Tuesday morning I woke up feeling under the weather. Who knows why this happened, but my doctors have been waiting for my body to get sick. It's actually not a good thing if you never get sick and I really hadn't since before my diagnosis. So, I guess that means my body is recovering from the trauma of treatment it's been through...or at least I have to keep telling myself that as I sit in my bed. Probably a combination of a bunch of things - having lots on the go, getting the vaccine and having been around a lot of sick people at work.

It's Wednesday now and I am trying my best to rest and drink lots of fluids as I continue to recover. I do feel better than yesterday and have kicked the slight fever I had and now am juust focusing on getting this out of my body (lemon water, warm lemon water, lemon water).

I have been touched over the last week to be a part of so many positive things. I always say that we have to do our best to turn the bad things in our life into a good thing for others. This is the positive that I have tried to take from our cancer experiences. I am a very proud mommy to be able to take Talyn along for the ride too - what an amazing difference at even 4 years old that he can help make.

Thursday, October 1, 2009

2 new babies and 1 big pill to swallow

Our friends and family have been blessed with 2 new baby boys over the past 2 weeks. I have a new nephew, Cole Ryan Westerman. Ryan's oldest brother Sean and my amazing sister in law Michelle had him on September 21. They have been trying for much too long for a baby and now they finally have their little miracle. One of my best friends, Jill, also had a third baby on Sunday. This time a boy to add to her family, Levi Alan Gervais. Talyn is so happy to have two new boys to play with and can't wait until they get big enough to wrestle with him.

Even though I am so happy for both families, it also makes me a bit sad. I had always wanted to have 2 kids and it seems like there are a lot of people around me having a baby right now. I am of course thrilled for all of them, but deep down I am also a bit sad. It really hits home that we are not going to be able to have another baby. Writing that down is even hard. I am thrilled to have such an amazing son right now, but can't help but feel a bit saddened that he won't get a sibling. My cancer is fueled by estrogen, which gets increased with pregnancy. But more importantly with Ryan's delicate health, we need to focus on what we have, not what we want.

My Rethink work is continuing to amaze me. We are getting ready for the Romp on October 22 and hoping to raise enough funds to start our next support program in early 2010. I have been doing a small media outreach to get more awareness around the charity in Calgary and with time, it will come.

We went to see the Dalai Lama yesterday as well. He says everything that we already know and so simply. But when he says it, it truly resonates. Why can't this world be filled with peace? Why is the century that I grew up in going to be remembered for violence? Can the next generation change this to instead be remembered for peace? I know it sounds simplistic and there are many complexities in the world, but can't we create a dialogue to try and get past this all? Killing each other just can't be the answer.

We are also pursuing some other options with Ryan's treatments. Our application to get the cancer center to fund his continuing treatment got declined again. It is very frustrating that the treatment that is working so well for him, continues to be declined for coverage because it doesn't work for a greater proportion of people. Just because Avastin isn't something that works for the majority of people, doesn't mean that Ryan shouldn't be covered for it.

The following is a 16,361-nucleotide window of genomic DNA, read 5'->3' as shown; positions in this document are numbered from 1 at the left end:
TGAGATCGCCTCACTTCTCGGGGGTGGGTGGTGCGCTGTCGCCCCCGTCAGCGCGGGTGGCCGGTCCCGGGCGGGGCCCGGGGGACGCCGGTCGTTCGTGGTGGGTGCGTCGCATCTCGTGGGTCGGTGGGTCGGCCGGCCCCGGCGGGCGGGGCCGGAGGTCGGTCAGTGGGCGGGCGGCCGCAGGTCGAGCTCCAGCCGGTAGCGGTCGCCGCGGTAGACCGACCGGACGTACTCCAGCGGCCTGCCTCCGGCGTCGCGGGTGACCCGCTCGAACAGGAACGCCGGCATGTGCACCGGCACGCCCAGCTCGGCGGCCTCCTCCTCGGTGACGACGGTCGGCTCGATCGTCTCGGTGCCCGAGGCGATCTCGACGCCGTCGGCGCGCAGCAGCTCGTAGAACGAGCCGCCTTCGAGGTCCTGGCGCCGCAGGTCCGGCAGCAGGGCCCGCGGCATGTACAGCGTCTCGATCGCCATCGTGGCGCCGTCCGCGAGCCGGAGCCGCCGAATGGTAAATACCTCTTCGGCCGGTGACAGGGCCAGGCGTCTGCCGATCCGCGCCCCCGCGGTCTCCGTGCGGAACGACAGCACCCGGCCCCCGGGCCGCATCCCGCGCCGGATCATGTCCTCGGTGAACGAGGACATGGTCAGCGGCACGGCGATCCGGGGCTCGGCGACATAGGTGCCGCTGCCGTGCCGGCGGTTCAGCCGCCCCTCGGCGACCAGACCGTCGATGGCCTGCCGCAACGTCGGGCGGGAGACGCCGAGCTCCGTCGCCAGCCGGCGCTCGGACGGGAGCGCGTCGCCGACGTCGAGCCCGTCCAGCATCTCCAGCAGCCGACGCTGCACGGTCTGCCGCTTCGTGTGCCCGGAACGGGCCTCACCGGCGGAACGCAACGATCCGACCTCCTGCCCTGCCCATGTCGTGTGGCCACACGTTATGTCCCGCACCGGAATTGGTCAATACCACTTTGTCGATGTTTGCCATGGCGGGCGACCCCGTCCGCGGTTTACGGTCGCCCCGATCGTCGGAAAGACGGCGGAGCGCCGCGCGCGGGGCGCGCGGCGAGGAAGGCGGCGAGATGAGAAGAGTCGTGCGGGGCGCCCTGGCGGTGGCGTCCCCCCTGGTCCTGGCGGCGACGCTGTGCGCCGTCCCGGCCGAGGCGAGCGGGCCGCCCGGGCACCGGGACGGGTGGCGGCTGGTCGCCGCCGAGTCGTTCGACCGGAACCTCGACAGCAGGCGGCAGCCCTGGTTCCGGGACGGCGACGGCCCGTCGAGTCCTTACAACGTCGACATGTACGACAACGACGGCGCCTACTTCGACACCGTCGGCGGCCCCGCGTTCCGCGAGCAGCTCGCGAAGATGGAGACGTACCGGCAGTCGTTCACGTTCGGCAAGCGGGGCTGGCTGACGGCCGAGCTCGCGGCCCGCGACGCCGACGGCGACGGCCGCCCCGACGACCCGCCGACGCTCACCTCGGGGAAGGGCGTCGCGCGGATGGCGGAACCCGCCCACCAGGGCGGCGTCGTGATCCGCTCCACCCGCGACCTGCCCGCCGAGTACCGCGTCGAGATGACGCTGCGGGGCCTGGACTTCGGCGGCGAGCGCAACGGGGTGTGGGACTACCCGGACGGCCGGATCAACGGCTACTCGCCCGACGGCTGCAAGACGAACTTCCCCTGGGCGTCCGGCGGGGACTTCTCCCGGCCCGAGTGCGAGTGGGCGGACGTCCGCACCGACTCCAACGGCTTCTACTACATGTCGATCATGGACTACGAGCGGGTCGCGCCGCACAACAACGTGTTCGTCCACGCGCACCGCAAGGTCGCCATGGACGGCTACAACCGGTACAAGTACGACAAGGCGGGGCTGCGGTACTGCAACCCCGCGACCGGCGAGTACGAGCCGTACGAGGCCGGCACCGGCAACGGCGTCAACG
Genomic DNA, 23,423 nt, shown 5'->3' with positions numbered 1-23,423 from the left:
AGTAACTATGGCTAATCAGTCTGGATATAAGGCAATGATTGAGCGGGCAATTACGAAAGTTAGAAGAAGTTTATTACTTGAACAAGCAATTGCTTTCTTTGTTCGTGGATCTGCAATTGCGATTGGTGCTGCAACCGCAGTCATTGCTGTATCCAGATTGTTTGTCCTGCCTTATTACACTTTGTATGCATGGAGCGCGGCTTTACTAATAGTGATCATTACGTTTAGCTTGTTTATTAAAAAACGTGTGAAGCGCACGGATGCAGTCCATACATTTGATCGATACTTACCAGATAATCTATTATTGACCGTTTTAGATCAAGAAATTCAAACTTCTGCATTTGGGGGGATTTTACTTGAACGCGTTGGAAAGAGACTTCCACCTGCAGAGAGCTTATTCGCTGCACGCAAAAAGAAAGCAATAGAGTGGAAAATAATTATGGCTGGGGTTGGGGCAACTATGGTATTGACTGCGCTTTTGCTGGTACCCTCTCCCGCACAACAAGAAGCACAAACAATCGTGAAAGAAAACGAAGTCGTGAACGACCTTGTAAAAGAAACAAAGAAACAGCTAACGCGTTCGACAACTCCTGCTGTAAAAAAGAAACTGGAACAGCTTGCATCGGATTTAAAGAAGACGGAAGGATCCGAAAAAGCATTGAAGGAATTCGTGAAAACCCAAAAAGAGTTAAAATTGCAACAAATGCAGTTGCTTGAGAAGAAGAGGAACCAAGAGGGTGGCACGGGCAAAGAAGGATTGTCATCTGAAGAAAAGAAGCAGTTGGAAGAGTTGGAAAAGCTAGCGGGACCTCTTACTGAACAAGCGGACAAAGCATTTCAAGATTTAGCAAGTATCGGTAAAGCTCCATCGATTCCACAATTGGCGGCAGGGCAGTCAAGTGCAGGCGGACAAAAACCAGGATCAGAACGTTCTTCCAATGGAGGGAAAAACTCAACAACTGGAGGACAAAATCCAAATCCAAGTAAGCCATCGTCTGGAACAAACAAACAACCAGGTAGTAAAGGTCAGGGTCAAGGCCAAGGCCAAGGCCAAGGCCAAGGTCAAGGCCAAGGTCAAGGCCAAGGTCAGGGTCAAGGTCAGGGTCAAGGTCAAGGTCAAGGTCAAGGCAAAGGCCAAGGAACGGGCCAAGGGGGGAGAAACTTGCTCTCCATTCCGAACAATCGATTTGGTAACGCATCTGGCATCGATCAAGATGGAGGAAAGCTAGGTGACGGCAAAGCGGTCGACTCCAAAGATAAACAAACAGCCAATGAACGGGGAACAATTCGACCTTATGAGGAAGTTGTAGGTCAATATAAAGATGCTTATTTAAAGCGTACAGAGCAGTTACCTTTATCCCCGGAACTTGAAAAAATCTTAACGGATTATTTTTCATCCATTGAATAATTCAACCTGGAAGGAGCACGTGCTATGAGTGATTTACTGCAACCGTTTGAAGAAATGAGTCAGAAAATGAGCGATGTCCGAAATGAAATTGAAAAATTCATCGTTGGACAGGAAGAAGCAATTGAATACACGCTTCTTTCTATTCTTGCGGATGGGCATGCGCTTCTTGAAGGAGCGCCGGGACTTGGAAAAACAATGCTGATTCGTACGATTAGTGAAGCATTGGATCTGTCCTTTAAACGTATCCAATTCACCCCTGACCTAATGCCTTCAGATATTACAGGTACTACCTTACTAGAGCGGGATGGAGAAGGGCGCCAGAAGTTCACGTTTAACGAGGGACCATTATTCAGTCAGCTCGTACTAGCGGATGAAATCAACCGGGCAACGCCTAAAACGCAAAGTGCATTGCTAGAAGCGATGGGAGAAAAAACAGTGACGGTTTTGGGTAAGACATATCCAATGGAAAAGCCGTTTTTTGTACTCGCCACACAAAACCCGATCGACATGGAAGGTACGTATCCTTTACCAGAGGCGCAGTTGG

Something needs to change in our health care system to allow it to be more personalized. We can't continue to make decisions for drug coverage based on whether a large number of people are responding to it. If we didn't have assistance with paying for this until this point, Ryan might not be with us. How can this be right? And so, we continue to fight the fight that so many people are facing. Hopefully the media will help us.

We all face challenges in life. This last few weeks has continued to show me that we need to enjoy the high's and try not to dwell on the low's. We can each continue to make a difference to others. As the Dalai Lama says "start with self confidance, then you can have inner peace and only then can you show compassion to others".

If you ever ask yourself "How can one person make a difference"? He sure has.

Monday, September 14, 2009

The best medicine

Over the past couple of weeks I have been feeling so much better. I have tried many different things, including: reiki, body talk, seeing my therapist, talking to friends, indulging myself in things I like and doing fun things. These all helped a bit, but what really gave me the push I needed? Hearing that Ryan's MRI was the same as the last one, except it was less agressive.

The doctors are putting together a plan to start to reduce him on all of his meds and even said that it's likely that he can drive again! Although it will be a while before we get to that, even knowing the possibility was there...that the doctors were thinking that far out was amazing.

Tomorrow we go see the doctors again for another check up. The only part of the last meeting that left us a little bit uncertain was when Ryan asked how long he would continue this treatment for. In all of our previous chemo experiences, we have known it would be for 4 rounds, 6 months or 9 months. But the answer they gave us was "until the tumour progresses".